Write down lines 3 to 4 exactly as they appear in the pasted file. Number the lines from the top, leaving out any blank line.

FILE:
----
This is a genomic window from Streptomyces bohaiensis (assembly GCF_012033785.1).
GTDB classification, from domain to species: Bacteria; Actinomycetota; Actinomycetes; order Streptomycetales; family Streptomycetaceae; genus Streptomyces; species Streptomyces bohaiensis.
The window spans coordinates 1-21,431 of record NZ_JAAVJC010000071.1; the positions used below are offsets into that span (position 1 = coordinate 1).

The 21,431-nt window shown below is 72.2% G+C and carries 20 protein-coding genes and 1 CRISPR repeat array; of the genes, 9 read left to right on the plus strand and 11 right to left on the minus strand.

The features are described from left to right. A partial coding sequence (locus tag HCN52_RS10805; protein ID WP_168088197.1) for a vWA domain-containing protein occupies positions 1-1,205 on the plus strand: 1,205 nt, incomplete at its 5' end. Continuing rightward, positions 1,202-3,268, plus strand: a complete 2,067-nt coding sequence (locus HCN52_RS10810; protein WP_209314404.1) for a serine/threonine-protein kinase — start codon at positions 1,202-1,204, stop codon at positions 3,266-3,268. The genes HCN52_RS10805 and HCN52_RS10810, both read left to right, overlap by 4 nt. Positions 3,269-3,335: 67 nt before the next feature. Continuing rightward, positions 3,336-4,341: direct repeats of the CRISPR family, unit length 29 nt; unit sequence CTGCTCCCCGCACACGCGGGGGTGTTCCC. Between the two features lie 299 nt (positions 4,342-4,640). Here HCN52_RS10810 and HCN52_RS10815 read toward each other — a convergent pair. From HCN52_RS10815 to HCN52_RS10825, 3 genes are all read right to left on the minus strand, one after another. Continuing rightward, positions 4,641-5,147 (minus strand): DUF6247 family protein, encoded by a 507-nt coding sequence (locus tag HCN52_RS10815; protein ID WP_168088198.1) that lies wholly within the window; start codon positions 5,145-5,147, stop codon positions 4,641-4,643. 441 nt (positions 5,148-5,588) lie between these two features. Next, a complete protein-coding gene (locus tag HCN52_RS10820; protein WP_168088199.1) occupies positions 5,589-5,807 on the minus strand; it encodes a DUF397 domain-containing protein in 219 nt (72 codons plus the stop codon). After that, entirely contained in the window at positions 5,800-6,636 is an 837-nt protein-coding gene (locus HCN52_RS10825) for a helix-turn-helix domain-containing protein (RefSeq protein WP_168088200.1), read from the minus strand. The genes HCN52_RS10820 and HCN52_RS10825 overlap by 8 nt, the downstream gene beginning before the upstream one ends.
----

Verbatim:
The window spans coordinates 1-21,431 of record NZ_JAAVJC010000071.1; the positions used below are offsets into that span (position 1 = coordinate 1).

The 21,431-nt window shown below is 72.2% G+C and carries 20 protein-coding genes and 1 CRISPR repeat array; of the genes, 9 read left to right on the plus strand and 11 right to left on the minus strand.